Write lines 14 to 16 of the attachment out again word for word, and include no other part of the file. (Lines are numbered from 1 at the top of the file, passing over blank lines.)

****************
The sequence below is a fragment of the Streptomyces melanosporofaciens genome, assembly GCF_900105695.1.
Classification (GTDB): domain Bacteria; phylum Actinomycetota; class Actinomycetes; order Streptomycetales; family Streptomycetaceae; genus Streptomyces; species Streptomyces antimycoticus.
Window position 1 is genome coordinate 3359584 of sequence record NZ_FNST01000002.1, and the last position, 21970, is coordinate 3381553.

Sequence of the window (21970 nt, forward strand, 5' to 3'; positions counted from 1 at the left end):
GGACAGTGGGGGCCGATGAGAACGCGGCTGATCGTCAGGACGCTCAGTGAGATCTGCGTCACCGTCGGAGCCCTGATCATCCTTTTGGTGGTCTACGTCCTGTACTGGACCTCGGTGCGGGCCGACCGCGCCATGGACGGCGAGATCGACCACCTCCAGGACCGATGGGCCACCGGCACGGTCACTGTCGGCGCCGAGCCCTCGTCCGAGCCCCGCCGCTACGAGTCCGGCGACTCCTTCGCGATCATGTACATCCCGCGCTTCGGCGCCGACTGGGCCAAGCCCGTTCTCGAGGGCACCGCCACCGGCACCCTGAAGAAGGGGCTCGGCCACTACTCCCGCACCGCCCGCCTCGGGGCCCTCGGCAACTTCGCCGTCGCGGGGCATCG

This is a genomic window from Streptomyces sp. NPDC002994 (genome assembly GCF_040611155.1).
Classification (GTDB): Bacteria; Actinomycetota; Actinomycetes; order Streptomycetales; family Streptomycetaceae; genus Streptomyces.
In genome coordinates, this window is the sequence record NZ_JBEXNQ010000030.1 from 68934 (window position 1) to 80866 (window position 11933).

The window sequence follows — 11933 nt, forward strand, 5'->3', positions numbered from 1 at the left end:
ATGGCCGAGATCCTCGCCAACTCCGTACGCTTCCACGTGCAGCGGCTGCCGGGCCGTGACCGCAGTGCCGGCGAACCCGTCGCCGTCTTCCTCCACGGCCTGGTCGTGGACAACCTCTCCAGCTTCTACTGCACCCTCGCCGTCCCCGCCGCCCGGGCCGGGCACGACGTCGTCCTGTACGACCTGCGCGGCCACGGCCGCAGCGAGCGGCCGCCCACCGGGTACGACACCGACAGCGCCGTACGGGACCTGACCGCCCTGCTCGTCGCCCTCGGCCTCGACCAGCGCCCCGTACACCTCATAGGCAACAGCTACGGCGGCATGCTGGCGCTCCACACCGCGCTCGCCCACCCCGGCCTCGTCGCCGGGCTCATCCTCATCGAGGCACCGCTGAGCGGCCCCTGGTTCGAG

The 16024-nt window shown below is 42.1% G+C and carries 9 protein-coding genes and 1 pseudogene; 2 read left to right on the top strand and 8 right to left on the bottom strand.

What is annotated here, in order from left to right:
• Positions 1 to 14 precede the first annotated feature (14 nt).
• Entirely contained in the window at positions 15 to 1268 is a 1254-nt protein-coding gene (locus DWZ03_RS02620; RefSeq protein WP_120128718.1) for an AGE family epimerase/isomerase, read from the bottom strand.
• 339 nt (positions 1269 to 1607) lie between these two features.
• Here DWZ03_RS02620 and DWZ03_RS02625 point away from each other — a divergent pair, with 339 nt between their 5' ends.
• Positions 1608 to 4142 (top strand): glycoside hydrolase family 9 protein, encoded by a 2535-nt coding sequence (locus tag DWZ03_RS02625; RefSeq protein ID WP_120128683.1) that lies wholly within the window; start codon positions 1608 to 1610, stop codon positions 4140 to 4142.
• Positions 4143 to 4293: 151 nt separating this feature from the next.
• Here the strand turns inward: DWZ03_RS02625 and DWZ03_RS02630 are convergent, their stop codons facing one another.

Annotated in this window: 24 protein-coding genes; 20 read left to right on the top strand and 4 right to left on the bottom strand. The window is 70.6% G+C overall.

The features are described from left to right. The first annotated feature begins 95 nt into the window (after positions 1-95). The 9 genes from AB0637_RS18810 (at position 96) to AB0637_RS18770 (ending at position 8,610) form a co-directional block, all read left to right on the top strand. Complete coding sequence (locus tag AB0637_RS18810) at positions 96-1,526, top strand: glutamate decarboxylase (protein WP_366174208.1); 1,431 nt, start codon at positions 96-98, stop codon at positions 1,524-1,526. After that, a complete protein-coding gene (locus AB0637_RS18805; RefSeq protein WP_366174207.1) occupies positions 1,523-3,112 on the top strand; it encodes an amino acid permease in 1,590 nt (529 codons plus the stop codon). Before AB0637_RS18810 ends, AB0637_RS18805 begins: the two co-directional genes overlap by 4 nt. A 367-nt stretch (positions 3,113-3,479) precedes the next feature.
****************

• Entirely contained in the window at positions 15 to 1268 is a 1254-nt protein-coding gene (locus DWZ03_RS02620; RefSeq protein WP_120128718.1) for an AGE family epimerase/isomerase, read from the bottom strand.
• 339 nt (positions 1269 to 1607) lie between these two features.
• Here DWZ03_RS02620 and DWZ03_RS02625 point away from each other — a divergent pair, with 339 nt between their 5' ends.